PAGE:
Want to clone your dog? That'll be $100,000


#1

[Read the post]


#2

It’s going to cost me 00,000? great, i like free. Give me a dozen.


#3

I’ve had dogs I dearly loved and would dearly love to have in my life again, but I think it was a collection of circumstances, including who I was at the time, that made them special to me. Besides I find it incredibly unlikely that a Dalmatian clone would come out with the same spots.

I guess certain variations such as liver instead of black spots would carry over though.


#4

In the “have you considered adopting another $50 mutt and doing something useful with the change?” sense, this undeniably qualifies as grotesque excess as the poor starve in squalor and such; but aside from that(true of pretty much everything that costs money and isn’t necessary); this seems like a pretty harmless situation.

Cloning dead people ‘back to life’ would go all kinds of badly because of the interpersonal problems associated with everyone pressuring kiddo to be exactly what the ‘real’ one was; but I can’t imagine that there’s a good way to tell a dog that you are disappointed by its failure to be identical to the original, so that problem seems less likely; and a clone does have a pretty good shot at substantial phenotypic and behavioral similarity.

Also, cute dog. I’ll take a couple, if they have any left from the last batch.

(Edit: How did they resist the temptation to refer to two clones of a dog named Melvin as “The Melvins”? Just not into that sort of music or something?)


#5

It doesn’t take a phd in epigenetics to see why trying to recreate a living thing is a fool’s errand: twins. Identical twins have the same DNA, and yet they aren’t the same biologically. If one develops a (non-infectious, polygenic) disease, it’s not guaranteed the other will too. So the one thing cloning has going for it–the DNA is the same–doesn’t guarantee identical biological results. Let’s not even get into personality or the importance of the environment.

A really good summary of the Dutch Hunger Winter and how a “short” famine permanently altered the epigenome of the gestating kids, altering their growth and incidence of metabolism-related diseases.

This isn’t even a new story. The American Life has a great story from 2005 about a cloned bull and how it did/n’t live up to its creators’ expectations.


#6

OK, I’m ready!


#7

So the $1x10^5 is for the magma to power the cloning machine got it.


#8

That seems like a reasonable hypothesis, especially when inbred mouse lines do seem to cluster behaviorally, but I don’t know if it’s been formally shown. These mice are supposed to be identical (they’re actually not, with some low level of heterozygocity), but you’ll see weirdos in almost every litter. It might be the product of spontaneous, de novo mutation (which would also be a factor in cloning a dog), but I’m not sure the inter-line variation of behavior is much larger than the intra-line variation.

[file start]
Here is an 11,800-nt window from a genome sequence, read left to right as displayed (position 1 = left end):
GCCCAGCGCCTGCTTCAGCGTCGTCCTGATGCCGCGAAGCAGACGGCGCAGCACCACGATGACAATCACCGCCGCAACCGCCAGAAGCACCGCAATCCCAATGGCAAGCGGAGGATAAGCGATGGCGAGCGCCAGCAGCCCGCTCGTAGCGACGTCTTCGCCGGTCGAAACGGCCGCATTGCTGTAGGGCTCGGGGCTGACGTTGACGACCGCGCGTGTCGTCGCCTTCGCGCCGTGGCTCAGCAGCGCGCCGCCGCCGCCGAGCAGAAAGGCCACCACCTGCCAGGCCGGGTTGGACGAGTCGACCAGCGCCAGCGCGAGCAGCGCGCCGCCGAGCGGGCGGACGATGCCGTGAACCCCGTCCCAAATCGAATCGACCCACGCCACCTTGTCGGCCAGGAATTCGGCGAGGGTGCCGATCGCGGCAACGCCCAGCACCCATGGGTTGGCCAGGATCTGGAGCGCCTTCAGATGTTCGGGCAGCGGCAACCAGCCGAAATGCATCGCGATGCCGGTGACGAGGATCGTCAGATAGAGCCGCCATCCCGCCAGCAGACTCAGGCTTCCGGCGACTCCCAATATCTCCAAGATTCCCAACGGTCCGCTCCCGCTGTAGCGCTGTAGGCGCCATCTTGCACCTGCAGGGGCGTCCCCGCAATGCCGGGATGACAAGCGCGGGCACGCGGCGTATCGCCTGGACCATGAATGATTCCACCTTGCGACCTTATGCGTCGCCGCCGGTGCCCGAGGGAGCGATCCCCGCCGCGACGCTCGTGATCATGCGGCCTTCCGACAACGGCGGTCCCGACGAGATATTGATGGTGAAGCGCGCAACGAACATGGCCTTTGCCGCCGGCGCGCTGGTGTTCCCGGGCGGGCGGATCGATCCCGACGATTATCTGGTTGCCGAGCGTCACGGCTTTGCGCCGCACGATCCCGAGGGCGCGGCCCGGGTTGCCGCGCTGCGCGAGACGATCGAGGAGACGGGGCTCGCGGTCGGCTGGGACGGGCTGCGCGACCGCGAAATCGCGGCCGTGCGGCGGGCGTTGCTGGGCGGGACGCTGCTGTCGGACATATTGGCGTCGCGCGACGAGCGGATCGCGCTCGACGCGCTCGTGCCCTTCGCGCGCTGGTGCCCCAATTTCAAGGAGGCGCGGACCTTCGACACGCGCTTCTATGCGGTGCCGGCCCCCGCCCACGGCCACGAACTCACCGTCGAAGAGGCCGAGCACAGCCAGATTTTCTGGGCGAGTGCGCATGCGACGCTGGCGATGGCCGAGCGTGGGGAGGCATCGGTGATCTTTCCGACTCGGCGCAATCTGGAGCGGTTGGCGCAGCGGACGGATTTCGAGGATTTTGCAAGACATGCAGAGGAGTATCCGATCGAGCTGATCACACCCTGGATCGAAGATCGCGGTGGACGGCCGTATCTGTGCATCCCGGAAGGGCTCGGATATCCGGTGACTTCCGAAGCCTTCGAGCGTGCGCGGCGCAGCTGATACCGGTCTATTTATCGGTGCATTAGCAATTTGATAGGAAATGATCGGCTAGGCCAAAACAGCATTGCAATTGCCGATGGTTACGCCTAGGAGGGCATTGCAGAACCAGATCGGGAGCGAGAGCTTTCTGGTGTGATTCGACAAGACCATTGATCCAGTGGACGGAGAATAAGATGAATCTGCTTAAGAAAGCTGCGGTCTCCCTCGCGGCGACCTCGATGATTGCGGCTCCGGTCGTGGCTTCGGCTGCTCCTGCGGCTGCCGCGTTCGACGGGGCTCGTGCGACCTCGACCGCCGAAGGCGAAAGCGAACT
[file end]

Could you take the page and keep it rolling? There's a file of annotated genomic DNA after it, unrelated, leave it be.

From a practical standpoint, for $100,000 a person could foster a small army of pound puppies and find one that was a good replicate of their Precious.


#9

Just reloaded the page and Wow! The price has really gone up.


#10

I think i’d read of the term hyperclone or something along those lines. Which would be a perfect copy of a subject down to every last molecule, which is a highly improbable thing to consider because that’s the mental image most people have of a clone.

I wonder if a new word needs to used to make a distinction between these two concepts. Reusing existing genetic material to make a somewhat similar but new individual, and making a perfect genetic copy in every conceivable way.


#11

This American Life - Second Chance the Bull…


#12

“There’s only one lab in the world that can do it”

I know that labs are clever, but this is freaking amazing - they don’t have opposable thumbs. Take THAT cats!


#13

“Hyperclone” sounds f***ing badass, but let’s skip to ultraclone unless that’s reserved for quantum-entangled clones. In which case, why not just build your own pocket universe?


#14

Far less creepy than puppy mills and the ubiquitous overbreeding of certain breeds. Also, the characteristics being selected for in many breeds are grotesque, like the shortened snouts of bulldog and pug breeds. Having another copy of your mutt is a bit maudlin, but if someone has the money and wants to pay it, no one is being harmed.


#15

Aaaand now I’m seeing 00,000 again. I could swear it said “one hundred thousand” at one point.

(exits, confused)


#16

Scads of unwanted pets are being euthanized waiting for good homes, yet these folks are so attached to their old dog they want to get a clone. Gad, go to the animal shelter and rescue some poor puppy. Perhaps s/he will surprise you with endearing characteristics your old dog never had.

That’s my exact same argument for avoiding breeders, whom I prefer to call “amateur genetic engineers.” Ever heard of the Munchkin cat? Cat with really short legs. You have to breed a normal cat with a Munchkin, because if you breed two Munchkins together, the kittens aren’t viable. Gee, maybe that means there’s something genetically wrong here . . .


#17

Not really - “euthanized” implies that the animals are suffering as a result of not being pets. It isn’t hard to think of arguments to the contrary. I prefer to simply call it “murder”.


#18

I remember that story. Shades of Pet Sematary there.


#19

Haven’t there previously been stories of laboratories that could supposedly clone a beloved pet, wherein the stories did not stand up to later scrutiny?

It wouldn’t be too difficult to track down dogs that look sufficiently similar to the departed and supply some fake documentation regarding their genome, I would think.


#20

That’s exactly what I thought when I heard it.